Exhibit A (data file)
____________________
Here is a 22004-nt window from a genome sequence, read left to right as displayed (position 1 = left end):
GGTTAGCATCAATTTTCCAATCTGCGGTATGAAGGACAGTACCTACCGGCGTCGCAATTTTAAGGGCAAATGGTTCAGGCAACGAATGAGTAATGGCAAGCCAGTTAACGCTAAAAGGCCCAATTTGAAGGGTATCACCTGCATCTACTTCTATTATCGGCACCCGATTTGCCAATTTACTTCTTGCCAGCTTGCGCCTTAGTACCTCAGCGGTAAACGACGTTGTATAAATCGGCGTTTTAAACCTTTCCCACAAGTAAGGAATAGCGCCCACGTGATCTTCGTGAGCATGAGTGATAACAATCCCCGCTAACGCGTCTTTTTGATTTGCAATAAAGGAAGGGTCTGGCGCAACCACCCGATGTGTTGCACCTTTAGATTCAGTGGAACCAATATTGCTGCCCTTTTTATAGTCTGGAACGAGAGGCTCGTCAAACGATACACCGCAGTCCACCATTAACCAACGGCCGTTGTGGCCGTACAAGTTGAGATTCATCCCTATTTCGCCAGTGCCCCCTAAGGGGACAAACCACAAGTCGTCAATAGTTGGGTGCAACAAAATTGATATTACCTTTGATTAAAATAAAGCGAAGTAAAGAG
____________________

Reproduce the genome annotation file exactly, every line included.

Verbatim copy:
Here is a 22004-nt window from a genome sequence, read left to right as displayed (position 1 = left end):
GGTTAGCATCAATTTTCCAATCTGCGGTATGAAGGACAGTACCTACCGGCGTCGCAATTTTAAGGGCAAATGGTTCAGGCAACGAATGAGTAATGGCAAGCCAGTTAACGCTAAAAGGCCCAATTTGAAGGGTATCACCTGCATCTACTTCTATTATCGGCACCCGATTTGCCAATTTACTTCTTGCCAGCTTGCGCCTTAGTACCTCAGCGGTAAACGACGTTGTATAAATCGGCGTTTTAAACCTTTCCCACAAGTAAGGAATAGCGCCCACGTGATCTTCGTGAGCATGAGTGATAACAATCCCCGCTAACGCGTCTTTTTGATTTGCAATAAAGGAAGGGTCTGGCGCAACCACCCGATGTGTTGCACCTTTAGATTCAGTGGAACCAATATTGCTGCCCTTTTTATAGTCTGGAACGAGAGGCTCGTCAAACGATACACCGCAGTCCACCATTAACCAACGGCCGTTGTGGCCGTACAAGTTGAGATTCATCCCTATTTCGCCAGTGCCCCCTAAGGGGACAAACCACAAGTCGTCAATAGTTGGGTGCAACAAAATTGATATTACCTTTGATTAAAATAAAGCGAAGTAAAGAG